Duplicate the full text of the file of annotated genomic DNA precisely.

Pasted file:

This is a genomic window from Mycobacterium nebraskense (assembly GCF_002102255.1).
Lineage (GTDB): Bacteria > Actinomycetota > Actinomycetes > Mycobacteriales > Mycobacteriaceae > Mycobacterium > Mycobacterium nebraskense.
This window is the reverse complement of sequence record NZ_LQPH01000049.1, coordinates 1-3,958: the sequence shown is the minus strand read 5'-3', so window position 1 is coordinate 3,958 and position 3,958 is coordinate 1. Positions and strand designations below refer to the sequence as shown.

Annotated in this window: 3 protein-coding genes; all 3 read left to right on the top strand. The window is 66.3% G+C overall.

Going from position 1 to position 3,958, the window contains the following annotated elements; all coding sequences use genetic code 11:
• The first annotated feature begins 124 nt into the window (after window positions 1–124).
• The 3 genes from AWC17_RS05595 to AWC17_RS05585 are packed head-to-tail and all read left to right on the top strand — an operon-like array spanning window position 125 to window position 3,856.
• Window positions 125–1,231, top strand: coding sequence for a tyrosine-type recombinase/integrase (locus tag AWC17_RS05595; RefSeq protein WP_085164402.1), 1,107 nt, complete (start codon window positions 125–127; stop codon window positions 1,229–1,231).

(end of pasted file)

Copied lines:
This is a genomic window from Mycobacterium nebraskense (assembly GCF_002102255.1).
Lineage (GTDB): Bacteria > Actinomycetota > Actinomycetes > Mycobacteriales > Mycobacteriaceae > Mycobacterium > Mycobacterium nebraskense.
This window is the reverse complement of sequence record NZ_LQPH01000049.1, coordinates 1-3,958: the sequence shown is the minus strand read 5'-3', so window position 1 is coordinate 3,958 and position 3,958 is coordinate 1. Positions and strand designations below refer to the sequence as shown.

Annotated in this window: 3 protein-coding genes; all 3 read left to right on the top strand. The window is 66.3% G+C overall.

Going from position 1 to position 3,958, the window contains the following annotated elements; all coding sequences use genetic code 11:
• The first annotated feature begins 124 nt into the window (after window positions 1–124).
• The 3 genes from AWC17_RS05595 to AWC17_RS05585 are packed head-to-tail and all read left to right on the top strand — an operon-like array spanning window position 125 to window position 3,856.
• Window positions 125–1,231, top strand: coding sequence for a tyrosine-type recombinase/integrase (locus tag AWC17_RS05595; RefSeq protein WP_085164402.1), 1,107 nt, complete (start codon window positions 125–127; stop codon window positions 1,229–1,231).